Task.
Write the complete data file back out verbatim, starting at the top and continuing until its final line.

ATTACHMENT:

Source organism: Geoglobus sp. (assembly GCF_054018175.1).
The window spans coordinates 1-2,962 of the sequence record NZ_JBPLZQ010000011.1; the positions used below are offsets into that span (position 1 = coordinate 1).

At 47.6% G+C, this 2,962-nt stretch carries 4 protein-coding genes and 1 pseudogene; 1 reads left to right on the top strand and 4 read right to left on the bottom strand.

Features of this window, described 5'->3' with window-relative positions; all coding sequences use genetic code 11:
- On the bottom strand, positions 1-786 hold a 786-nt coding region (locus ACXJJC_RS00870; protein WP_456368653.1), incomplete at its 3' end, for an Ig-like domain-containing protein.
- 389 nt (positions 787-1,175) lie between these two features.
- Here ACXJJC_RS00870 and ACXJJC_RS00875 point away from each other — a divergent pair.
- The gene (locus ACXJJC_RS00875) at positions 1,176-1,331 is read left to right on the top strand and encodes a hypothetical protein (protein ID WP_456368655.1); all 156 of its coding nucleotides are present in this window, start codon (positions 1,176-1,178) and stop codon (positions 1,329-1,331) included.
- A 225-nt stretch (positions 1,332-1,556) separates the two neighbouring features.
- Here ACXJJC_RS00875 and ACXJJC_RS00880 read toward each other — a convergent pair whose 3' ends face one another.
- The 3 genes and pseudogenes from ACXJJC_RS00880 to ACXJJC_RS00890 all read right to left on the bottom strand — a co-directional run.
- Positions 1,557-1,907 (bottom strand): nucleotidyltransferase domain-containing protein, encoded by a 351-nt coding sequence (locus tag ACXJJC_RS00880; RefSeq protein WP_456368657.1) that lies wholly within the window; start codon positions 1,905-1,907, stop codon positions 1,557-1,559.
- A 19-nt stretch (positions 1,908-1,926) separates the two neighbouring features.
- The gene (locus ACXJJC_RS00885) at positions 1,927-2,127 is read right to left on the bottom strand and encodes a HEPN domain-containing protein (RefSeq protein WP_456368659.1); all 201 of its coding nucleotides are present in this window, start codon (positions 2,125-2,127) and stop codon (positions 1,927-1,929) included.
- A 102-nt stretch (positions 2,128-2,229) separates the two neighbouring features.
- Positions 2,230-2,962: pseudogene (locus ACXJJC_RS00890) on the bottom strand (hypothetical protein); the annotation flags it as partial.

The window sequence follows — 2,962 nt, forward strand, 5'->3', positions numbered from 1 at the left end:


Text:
Source organism: Geoglobus sp. (assembly GCF_054018175.1).
The window spans coordinates 1-2,962 of the sequence record NZ_JBPLZQ010000011.1; the positions used below are offsets into that span (position 1 = coordinate 1).

At 47.6% G+C, this 2,962-nt stretch carries 4 protein-coding genes and 1 pseudogene; 1 reads left to right on the top strand and 4 read right to left on the bottom strand.

Features of this window, described 5'->3' with window-relative positions; all coding sequences use genetic code 11:
- On the bottom strand, positions 1-786 hold a 786-nt coding region (locus ACXJJC_RS00870; protein WP_456368653.1), incomplete at its 3' end, for an Ig-like domain-containing protein.
- 389 nt (positions 787-1,175) lie between these two features.
- Here ACXJJC_RS00870 and ACXJJC_RS00875 point away from each other — a divergent pair.
- The gene (locus ACXJJC_RS00875) at positions 1,176-1,331 is read left to right on the top strand and encodes a hypothetical protein (protein ID WP_456368655.1); all 156 of its coding nucleotides are present in this window, start codon (positions 1,176-1,178) and stop codon (positions 1,329-1,331) included.
- A 225-nt stretch (positions 1,332-1,556) separates the two neighbouring features.
- Here ACXJJC_RS00875 and ACXJJC_RS00880 read toward each other — a convergent pair whose 3' ends face one another.
- The 3 genes and pseudogenes from ACXJJC_RS00880 to ACXJJC_RS00890 all read right to left on the bottom strand — a co-directional run.
- Positions 1,557-1,907 (bottom strand): nucleotidyltransferase domain-containing protein, encoded by a 351-nt coding sequence (locus tag ACXJJC_RS00880; RefSeq protein WP_456368657.1) that lies wholly within the window; start codon positions 1,905-1,907, stop codon positions 1,557-1,559.
- A 19-nt stretch (positions 1,908-1,926) separates the two neighbouring features.
- The gene (locus ACXJJC_RS00885) at positions 1,927-2,127 is read right to left on the bottom strand and encodes a HEPN domain-containing protein (RefSeq protein WP_456368659.1); all 201 of its coding nucleotides are present in this window, start codon (positions 2,125-2,127) and stop codon (positions 1,927-1,929) included.
- A 102-nt stretch (positions 2,128-2,229) separates the two neighbouring features.
- Positions 2,230-2,962: pseudogene (locus ACXJJC_RS00890) on the bottom strand (hypothetical protein); the annotation flags it as partial.

The window sequence follows — 2,962 nt, forward strand, 5'->3', positions numbered from 1 at the left end: